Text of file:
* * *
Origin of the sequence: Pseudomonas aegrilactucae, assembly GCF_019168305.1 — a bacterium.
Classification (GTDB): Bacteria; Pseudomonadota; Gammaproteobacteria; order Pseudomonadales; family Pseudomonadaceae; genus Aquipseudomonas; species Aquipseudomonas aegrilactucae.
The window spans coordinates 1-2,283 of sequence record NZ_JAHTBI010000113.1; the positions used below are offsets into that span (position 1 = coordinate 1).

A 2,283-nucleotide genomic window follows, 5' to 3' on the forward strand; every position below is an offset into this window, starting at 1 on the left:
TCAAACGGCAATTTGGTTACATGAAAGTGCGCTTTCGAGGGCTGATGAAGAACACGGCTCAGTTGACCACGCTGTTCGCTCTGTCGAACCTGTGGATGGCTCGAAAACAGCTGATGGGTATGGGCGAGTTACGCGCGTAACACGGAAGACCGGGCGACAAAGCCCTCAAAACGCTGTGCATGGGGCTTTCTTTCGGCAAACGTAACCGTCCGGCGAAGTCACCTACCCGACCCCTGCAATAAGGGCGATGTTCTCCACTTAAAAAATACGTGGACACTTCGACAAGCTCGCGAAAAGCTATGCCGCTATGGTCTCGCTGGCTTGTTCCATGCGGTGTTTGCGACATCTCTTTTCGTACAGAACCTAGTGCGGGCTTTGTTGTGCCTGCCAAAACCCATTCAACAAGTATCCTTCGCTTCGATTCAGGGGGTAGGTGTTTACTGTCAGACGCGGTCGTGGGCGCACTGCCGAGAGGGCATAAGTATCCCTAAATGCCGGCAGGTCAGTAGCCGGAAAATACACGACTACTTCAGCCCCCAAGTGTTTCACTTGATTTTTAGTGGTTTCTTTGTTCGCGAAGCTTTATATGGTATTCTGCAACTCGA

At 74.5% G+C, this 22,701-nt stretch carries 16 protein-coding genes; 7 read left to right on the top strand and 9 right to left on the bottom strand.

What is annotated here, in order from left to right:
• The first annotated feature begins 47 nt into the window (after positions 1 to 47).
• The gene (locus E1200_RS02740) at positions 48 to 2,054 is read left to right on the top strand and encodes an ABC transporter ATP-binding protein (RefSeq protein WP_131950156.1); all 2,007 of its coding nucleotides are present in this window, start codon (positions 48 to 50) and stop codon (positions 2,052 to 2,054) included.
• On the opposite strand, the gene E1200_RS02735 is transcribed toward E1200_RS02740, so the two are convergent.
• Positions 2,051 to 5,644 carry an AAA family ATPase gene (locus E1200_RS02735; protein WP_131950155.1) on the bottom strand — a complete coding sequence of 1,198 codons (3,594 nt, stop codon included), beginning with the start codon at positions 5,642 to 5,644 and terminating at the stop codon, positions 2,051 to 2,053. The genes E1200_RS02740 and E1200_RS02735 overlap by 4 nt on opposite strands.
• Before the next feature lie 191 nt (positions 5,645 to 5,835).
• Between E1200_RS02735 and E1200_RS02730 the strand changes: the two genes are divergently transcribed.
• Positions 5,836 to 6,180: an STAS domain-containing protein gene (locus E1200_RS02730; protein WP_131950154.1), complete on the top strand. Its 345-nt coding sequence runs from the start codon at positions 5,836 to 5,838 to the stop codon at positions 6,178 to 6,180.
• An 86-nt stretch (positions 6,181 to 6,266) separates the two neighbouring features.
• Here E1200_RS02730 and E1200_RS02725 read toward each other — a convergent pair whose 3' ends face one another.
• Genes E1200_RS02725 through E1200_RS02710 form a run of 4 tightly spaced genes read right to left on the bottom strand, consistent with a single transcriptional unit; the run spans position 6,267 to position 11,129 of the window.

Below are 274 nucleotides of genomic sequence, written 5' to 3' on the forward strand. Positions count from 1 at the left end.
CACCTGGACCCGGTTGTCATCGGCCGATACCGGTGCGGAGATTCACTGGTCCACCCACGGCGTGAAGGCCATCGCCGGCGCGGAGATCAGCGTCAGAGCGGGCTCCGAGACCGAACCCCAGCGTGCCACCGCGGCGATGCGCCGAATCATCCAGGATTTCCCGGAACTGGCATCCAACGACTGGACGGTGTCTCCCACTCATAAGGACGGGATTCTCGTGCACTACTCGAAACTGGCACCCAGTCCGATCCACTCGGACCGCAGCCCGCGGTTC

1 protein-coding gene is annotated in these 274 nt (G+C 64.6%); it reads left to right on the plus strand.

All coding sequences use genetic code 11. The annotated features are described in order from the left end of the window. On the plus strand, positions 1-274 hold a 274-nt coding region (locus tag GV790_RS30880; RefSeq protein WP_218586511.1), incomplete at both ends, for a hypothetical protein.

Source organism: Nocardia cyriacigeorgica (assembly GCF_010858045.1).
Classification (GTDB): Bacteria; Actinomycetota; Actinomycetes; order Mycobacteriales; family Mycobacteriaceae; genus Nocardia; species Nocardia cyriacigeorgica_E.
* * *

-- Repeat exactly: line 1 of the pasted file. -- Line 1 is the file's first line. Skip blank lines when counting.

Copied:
Origin of the sequence: Pseudomonas aegrilactucae, assembly GCF_019168305.1 — a bacterium.